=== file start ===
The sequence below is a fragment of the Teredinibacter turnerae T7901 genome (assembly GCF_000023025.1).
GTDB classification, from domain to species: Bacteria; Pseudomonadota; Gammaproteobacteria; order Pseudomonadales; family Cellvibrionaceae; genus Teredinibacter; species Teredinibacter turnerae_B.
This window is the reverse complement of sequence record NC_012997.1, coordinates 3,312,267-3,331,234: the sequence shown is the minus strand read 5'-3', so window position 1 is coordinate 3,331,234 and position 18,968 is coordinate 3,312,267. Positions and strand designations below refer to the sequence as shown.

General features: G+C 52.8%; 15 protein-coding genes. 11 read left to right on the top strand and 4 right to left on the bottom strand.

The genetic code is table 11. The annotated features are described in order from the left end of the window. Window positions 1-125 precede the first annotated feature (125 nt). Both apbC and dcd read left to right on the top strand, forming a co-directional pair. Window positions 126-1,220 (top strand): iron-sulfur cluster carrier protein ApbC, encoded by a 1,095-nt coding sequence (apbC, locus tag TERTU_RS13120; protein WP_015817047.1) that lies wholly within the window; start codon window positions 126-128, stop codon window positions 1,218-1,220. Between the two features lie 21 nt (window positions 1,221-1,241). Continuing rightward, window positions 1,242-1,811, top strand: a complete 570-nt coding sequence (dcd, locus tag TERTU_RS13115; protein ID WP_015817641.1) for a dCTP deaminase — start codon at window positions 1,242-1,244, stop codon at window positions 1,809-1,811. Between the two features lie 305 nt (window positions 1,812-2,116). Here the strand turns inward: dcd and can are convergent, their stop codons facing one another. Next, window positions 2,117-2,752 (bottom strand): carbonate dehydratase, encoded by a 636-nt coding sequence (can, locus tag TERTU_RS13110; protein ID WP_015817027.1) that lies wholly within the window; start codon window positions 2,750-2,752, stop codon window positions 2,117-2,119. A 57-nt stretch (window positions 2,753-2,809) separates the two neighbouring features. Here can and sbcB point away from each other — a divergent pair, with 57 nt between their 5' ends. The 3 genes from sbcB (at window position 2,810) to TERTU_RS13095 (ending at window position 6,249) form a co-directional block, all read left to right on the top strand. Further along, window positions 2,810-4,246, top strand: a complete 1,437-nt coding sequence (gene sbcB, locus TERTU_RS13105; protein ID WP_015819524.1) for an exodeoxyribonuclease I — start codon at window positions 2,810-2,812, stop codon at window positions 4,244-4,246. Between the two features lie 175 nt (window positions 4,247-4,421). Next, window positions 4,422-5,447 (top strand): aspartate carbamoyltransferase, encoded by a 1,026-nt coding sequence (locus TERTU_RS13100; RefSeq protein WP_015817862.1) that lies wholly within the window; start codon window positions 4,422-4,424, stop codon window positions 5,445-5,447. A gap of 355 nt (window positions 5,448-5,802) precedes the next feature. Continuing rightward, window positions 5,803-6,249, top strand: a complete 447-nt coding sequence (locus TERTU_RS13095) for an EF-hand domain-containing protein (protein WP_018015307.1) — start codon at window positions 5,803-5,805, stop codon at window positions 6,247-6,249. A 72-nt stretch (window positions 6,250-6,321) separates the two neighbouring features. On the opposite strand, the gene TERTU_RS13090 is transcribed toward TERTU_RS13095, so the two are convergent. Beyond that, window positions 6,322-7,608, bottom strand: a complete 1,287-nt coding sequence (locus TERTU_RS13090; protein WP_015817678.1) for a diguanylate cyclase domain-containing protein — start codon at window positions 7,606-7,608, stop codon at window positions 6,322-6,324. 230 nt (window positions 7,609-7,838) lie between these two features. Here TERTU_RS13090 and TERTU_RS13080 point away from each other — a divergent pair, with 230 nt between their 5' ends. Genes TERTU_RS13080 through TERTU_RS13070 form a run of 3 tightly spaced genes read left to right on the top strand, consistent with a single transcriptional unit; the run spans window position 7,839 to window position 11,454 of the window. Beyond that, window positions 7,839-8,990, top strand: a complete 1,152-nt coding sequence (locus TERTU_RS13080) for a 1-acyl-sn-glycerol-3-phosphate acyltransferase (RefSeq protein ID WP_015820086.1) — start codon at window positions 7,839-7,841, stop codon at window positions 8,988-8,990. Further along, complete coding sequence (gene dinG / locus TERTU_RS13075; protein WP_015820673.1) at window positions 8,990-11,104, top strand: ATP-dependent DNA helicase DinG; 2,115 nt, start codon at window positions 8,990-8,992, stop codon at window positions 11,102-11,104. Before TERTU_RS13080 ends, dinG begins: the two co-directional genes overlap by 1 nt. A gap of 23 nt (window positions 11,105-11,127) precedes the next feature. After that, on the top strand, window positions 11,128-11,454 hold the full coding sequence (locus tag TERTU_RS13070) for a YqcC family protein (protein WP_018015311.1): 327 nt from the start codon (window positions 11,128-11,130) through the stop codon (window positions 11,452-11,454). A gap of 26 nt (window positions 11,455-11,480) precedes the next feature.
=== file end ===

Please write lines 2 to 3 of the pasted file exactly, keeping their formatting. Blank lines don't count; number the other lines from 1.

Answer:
GTDB classification, from domain to species: Bacteria; Pseudomonadota; Gammaproteobacteria; order Pseudomonadales; family Cellvibrionaceae; genus Teredinibacter; species Teredinibacter turnerae_B.
This window is the reverse complement of sequence record NC_012997.1, coordinates 3,312,267-3,331,234: the sequence shown is the minus strand read 5'-3', so window position 1 is coordinate 3,331,234 and position 18,968 is coordinate 3,312,267. Positions and strand designations below refer to the sequence as shown.